Euro loses ground as safe haven currencies are flavour of the week. FX market reportBy james tweed • Mar 6th, 2012 • Category: Currency
Significant items this week:
Tues 6th March UK – Feb retail sales
Wed 7th March EU – German Industrial production
Thurs 8th March UK – BOE MPC interest rate meeting
EU – ECB Interest rate meeting
Fri 9th March UK – Trade Balance, Manufacturing output
EU – German trade Balance, CPI
US – Non-farm payrolls
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The Euro lost ground last week as weaker than expected US and European economic data dampened risk appetites and boosted safe haven currencies. Reports of a delay in the approval of more than half the Euro 130 billion bail out for Greece pending proof from Athens that it would implement agreed spending cuts and reforms didn’t help the Euro either. German retail sales were worse than expected and unemployment across the EU is now running at 10.7%. The ECB pumped another tranche of cash into the banking sector – Euro 530 billion to be precise, in the form of loans to 800 banks to ensure they remain in funds and solvent. Further concerns were also raised within the EU when Ireland announced that they would hold a referendum on the Eurozone’s fiscal pact and whether their people were willing to accept the measures being imposed on them.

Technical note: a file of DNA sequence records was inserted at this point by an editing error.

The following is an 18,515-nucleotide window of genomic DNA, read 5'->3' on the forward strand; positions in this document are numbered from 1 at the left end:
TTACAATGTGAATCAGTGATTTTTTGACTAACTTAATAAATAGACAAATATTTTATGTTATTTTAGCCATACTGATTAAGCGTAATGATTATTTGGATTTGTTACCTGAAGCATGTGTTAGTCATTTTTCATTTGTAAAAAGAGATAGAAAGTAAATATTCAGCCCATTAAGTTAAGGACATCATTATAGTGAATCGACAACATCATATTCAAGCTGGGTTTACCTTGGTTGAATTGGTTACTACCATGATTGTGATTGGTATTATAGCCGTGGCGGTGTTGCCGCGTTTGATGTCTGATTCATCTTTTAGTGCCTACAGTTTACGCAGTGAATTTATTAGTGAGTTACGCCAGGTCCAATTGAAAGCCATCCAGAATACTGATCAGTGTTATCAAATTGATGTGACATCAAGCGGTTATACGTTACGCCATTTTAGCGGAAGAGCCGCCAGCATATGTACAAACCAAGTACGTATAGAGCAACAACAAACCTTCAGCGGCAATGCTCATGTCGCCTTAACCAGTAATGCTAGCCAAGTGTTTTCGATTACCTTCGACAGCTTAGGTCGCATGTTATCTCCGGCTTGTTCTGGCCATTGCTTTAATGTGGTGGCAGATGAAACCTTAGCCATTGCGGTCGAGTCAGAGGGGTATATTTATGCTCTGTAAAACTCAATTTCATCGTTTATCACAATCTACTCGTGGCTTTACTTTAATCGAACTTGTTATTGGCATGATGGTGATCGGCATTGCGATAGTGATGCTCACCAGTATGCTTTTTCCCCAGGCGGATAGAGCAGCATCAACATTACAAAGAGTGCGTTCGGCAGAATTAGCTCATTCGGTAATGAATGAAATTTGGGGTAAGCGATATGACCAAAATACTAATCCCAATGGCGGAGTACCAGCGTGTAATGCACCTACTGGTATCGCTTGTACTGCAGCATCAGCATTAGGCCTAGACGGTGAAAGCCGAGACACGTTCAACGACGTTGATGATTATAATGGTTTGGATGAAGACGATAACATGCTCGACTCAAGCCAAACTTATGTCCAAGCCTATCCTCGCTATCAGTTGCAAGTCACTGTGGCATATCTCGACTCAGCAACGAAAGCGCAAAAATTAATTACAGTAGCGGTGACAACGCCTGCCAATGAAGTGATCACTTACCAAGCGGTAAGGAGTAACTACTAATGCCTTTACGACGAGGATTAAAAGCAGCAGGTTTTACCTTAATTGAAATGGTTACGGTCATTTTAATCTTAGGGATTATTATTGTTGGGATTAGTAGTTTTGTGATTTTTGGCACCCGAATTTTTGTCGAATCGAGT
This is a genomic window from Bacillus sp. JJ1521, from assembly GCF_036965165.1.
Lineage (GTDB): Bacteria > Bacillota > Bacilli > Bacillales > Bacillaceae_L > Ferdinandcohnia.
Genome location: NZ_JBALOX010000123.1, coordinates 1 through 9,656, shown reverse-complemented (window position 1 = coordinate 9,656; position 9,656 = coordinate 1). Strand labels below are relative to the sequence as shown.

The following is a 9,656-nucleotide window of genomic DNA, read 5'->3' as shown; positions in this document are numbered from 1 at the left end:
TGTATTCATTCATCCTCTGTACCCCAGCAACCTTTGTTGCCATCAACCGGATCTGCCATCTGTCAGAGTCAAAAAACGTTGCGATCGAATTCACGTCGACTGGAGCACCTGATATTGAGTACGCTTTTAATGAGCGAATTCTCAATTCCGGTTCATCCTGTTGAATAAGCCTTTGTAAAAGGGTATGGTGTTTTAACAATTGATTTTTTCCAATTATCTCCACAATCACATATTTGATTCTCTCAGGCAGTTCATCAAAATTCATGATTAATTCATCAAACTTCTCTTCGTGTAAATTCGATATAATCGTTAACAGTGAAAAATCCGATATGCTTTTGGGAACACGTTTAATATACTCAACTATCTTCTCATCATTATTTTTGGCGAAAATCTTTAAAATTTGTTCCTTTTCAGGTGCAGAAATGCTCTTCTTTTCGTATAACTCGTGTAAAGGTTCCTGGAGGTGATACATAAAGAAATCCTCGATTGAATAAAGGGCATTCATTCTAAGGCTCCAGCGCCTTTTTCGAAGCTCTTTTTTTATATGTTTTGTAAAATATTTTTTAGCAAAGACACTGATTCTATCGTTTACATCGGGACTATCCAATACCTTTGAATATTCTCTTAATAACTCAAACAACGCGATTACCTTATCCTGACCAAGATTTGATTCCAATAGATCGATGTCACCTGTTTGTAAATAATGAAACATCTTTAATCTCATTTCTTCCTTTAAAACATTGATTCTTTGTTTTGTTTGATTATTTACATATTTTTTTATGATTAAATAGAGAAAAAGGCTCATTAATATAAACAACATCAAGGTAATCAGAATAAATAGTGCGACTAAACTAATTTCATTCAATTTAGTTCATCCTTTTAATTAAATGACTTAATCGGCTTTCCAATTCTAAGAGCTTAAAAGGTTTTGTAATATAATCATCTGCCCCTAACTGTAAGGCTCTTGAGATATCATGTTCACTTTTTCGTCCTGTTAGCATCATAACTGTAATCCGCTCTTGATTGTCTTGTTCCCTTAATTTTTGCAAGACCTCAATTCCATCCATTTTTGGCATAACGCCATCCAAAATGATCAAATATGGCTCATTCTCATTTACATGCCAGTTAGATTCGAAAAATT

Meanwhile, the US Dollar gained support after Ben Bernanke lowered the expectations of another round of Quantitive Easing in the US. US pending home sales also impressed on the upside, showing 2% growth in Janury. But all is not rosy in Dollar land – US durable goods orders slumped 4% last month and that’s the most it has fallen in 3 years. This is, however, at odds with US consumer confidence figures which are the highest they have been for a year. US GDP has been annualised at 3% in Q4, but it is all looking a little fragile as the world deals with increased oil prices.
Sterling has had a mixed week, losing out to the US Dollar but gaining against the Euro, as an industry survey showed UK construction was growing at its fastest levels since March 2011. Most of the movements have not been as a result of UK data but more the reaction to EU and US data. There is a meeting of the MPC at the Bank of England this week, as well as one at the ECB – no interest rate cuts are expected, we expect that all the news will be about the Euro and Greece. The big question is will the private sector bond holders agree to their haircut?